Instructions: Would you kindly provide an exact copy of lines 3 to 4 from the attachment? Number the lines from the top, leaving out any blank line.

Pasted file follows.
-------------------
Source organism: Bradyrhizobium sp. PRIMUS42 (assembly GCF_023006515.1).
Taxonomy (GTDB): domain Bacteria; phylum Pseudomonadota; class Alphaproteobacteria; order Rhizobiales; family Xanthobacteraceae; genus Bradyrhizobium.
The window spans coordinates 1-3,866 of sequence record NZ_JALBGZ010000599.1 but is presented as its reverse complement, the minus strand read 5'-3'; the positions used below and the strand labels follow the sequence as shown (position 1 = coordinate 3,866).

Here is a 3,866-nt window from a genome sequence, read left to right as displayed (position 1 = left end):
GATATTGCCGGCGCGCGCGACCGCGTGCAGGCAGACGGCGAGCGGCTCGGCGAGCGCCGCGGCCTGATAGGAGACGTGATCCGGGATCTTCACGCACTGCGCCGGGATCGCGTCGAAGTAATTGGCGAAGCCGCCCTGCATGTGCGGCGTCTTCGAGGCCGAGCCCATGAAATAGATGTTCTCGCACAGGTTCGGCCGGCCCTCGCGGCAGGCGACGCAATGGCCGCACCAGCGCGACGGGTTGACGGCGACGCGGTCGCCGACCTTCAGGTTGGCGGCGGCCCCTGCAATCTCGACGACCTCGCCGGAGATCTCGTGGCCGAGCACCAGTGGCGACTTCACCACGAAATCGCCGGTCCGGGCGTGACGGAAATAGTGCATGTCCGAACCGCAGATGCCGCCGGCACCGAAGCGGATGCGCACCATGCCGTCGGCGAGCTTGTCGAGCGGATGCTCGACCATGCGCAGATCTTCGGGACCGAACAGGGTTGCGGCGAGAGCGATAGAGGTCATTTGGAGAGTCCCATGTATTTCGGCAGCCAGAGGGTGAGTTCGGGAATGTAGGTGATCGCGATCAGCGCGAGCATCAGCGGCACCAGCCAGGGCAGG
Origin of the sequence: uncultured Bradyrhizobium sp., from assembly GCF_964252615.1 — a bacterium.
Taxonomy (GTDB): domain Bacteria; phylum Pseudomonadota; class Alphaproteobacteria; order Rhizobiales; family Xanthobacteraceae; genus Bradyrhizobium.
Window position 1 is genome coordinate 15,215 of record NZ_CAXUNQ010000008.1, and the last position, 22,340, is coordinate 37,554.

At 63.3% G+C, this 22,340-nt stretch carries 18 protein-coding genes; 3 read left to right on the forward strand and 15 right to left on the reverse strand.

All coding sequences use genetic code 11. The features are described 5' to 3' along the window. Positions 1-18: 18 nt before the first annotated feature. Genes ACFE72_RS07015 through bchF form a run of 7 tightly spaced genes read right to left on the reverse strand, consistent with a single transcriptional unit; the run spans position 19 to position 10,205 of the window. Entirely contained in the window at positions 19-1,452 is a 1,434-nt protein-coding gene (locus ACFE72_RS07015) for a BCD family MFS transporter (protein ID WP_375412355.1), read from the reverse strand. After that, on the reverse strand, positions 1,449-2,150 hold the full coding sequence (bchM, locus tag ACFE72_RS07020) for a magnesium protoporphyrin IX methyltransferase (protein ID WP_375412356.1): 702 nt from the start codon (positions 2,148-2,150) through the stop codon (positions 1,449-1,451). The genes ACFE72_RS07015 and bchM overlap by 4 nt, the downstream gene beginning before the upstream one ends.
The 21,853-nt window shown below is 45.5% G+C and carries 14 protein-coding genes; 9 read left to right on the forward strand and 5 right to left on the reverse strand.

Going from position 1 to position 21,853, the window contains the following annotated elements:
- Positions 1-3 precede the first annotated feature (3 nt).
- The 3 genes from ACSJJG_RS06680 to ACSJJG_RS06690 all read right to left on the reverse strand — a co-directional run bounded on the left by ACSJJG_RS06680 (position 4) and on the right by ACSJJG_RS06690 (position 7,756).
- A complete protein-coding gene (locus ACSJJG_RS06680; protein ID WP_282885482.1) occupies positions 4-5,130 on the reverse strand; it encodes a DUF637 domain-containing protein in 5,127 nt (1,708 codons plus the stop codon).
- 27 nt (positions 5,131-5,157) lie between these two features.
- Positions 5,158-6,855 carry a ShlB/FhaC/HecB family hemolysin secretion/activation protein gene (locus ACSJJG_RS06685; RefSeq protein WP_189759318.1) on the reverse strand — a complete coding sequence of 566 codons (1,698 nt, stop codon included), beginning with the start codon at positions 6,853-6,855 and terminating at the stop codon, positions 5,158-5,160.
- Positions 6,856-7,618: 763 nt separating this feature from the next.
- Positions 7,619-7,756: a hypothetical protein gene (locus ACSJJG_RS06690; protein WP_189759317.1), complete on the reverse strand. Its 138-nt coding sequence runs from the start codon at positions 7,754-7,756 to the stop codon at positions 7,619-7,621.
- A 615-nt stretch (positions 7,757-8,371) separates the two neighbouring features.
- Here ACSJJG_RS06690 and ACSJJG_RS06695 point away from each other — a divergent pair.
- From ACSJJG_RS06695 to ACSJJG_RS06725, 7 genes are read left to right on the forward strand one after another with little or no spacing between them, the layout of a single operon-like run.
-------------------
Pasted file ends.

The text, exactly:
The window spans coordinates 1-3,866 of sequence record NZ_JALBGZ010000599.1 but is presented as its reverse complement, the minus strand read 5'-3'; the positions used below and the strand labels follow the sequence as shown (position 1 = coordinate 3,866).

Here is a 3,866-nt window from a genome sequence, read left to right as displayed (position 1 = left end):